A woman clad in a strappy black dress and stiletto heels stands in profile, cigarette in hand. A picturesque waterfront lays behind her. Her posture indicates she’s uncomfortable, her expression questioning her place within her surroundings. She leaves her lover in a sea of party guests. Later this same woman, now in white shorts, a comfy blue cotton button-up and tennis shoes, runs joyfully through the seemingly frozen population of Oslo towards a new lover, a new life. These two sides of Julie (Cannes best actress winner Renate Reinsve), the active and the passive, anchor Joachim Trier’s The Worst Person In The World.
We follow Julie’s journey of self-actualization through twelve chapters of varying lengths, and two defining romantic relationships. Her indecisive college years and her eventual career are relegated to a prologue and epilogue. Structurally the film resembles a short story collection, although the irregular use of third person omniscient narration over some chapters often feels unnecessary. Trier and cinematographer Kasper Tuxen marry these literary trappings with lush cinematic technique. The above mentioned scene in which all of Oslo freezes as Julie rushes towards a new lover is about as swooning as cinema can get.
“I feel like a spectator in my own life,” Julie shares with her partner Aksel (a tender Anders Danielsen Lie), in the midst of their prolonged breakup. A famous comic book artist 15 years her senior, Aksel had warned Julie before they first got together that she needed time to grow and he would just hold her back. Julie needed to learn this lesson for herself, and while Reinsve’s emotional honesty is tremendous, the manner in which Trier shows Julie’s growth sometimes feels just as patronizing as Aksel himself.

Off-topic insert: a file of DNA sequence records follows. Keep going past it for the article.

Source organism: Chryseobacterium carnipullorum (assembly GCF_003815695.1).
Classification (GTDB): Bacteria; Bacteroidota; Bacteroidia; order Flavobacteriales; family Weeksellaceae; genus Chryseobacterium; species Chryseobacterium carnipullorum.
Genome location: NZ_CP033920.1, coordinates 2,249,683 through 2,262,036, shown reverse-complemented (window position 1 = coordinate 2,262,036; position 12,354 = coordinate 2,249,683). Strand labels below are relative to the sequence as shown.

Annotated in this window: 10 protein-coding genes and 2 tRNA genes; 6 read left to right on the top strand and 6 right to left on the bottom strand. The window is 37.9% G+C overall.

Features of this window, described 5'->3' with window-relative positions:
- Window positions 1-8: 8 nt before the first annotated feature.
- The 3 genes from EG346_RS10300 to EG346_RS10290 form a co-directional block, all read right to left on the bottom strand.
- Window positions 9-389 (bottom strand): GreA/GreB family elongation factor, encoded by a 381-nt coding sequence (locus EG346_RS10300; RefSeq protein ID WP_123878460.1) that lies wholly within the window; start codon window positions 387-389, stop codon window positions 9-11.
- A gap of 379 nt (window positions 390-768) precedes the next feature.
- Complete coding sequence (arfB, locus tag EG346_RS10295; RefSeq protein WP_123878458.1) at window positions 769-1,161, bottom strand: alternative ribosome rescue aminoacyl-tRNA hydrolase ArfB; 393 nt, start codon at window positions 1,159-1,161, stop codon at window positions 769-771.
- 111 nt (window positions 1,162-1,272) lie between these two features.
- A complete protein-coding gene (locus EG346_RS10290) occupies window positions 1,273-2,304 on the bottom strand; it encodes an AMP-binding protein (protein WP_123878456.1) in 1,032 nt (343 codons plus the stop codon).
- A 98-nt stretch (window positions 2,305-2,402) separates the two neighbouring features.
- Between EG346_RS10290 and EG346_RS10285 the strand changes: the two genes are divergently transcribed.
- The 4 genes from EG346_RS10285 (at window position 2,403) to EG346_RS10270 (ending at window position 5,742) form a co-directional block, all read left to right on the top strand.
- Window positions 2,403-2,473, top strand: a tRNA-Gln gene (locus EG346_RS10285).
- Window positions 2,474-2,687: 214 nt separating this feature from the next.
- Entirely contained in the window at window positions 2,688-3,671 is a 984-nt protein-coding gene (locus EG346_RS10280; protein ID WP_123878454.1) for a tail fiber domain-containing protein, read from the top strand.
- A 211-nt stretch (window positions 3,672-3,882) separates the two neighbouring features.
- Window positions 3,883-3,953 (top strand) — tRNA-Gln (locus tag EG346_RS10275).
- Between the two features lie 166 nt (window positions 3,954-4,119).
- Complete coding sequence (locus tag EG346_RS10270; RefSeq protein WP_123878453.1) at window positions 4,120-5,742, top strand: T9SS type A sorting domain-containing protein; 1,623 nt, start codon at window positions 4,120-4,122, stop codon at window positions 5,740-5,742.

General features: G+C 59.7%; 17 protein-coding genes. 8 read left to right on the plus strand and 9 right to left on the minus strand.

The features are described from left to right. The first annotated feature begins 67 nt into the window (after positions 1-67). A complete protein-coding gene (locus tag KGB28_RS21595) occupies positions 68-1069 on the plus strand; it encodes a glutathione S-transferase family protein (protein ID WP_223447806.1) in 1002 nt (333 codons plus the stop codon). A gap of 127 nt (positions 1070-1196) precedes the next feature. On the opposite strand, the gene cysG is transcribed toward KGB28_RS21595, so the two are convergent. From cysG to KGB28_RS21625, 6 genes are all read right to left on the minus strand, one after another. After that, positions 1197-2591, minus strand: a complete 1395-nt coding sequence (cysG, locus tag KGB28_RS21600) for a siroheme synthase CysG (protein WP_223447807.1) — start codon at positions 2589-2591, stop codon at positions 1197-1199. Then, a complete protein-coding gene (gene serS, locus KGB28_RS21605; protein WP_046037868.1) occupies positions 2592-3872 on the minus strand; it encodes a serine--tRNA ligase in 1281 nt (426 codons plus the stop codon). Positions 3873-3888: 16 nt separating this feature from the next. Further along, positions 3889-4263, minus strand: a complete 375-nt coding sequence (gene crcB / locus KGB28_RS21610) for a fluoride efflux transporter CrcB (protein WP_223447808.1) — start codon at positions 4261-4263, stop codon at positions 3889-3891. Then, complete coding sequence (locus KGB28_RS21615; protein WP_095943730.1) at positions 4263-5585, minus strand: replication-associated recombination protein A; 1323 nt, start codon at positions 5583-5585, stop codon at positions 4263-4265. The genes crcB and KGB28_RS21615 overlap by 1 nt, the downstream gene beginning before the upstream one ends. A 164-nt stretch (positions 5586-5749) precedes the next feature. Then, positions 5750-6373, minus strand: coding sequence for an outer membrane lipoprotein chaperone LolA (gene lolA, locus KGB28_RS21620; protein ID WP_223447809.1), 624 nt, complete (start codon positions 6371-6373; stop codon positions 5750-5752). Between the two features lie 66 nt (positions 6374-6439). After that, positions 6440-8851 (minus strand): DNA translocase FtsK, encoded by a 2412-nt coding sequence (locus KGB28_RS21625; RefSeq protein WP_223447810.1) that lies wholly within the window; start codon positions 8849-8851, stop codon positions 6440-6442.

We rarely see Julie with any other women. When we do see her with other women, it’s cursory at best, combative at worst. She cruelly states all the women in her psychology class have eating disorders. She bums cigarettes from a group of women at a wedding she crashes. She causes mayhem for a frazzled mother during a weekend trip gone awry with Aksel’s family. She visits her mother for her 30th birthday celebration. She criticizes the Instagram of the ex-girlfriend of her second boyfriend Eivind (Herbert Nordrum).
Yet, Trier peppers the film with stabs at feminism. At dinner during the family weekend, Julie says if men had menstrual periods they’d flood pop culture like morning erections before being castigated for womansplaining. She pens a viral essay about enjoying giving blowjob called “Oral Sex In The Time of Me Too.” During her 30th birthday the narrator contemplates how the lives of her ancestors, all the way back to her great-great-great-great grandmother, were so much worse because they were women. Later Aksel’s comic comes under fire by feminist radio hosts for its rampant sexism after being adapted into a feature film.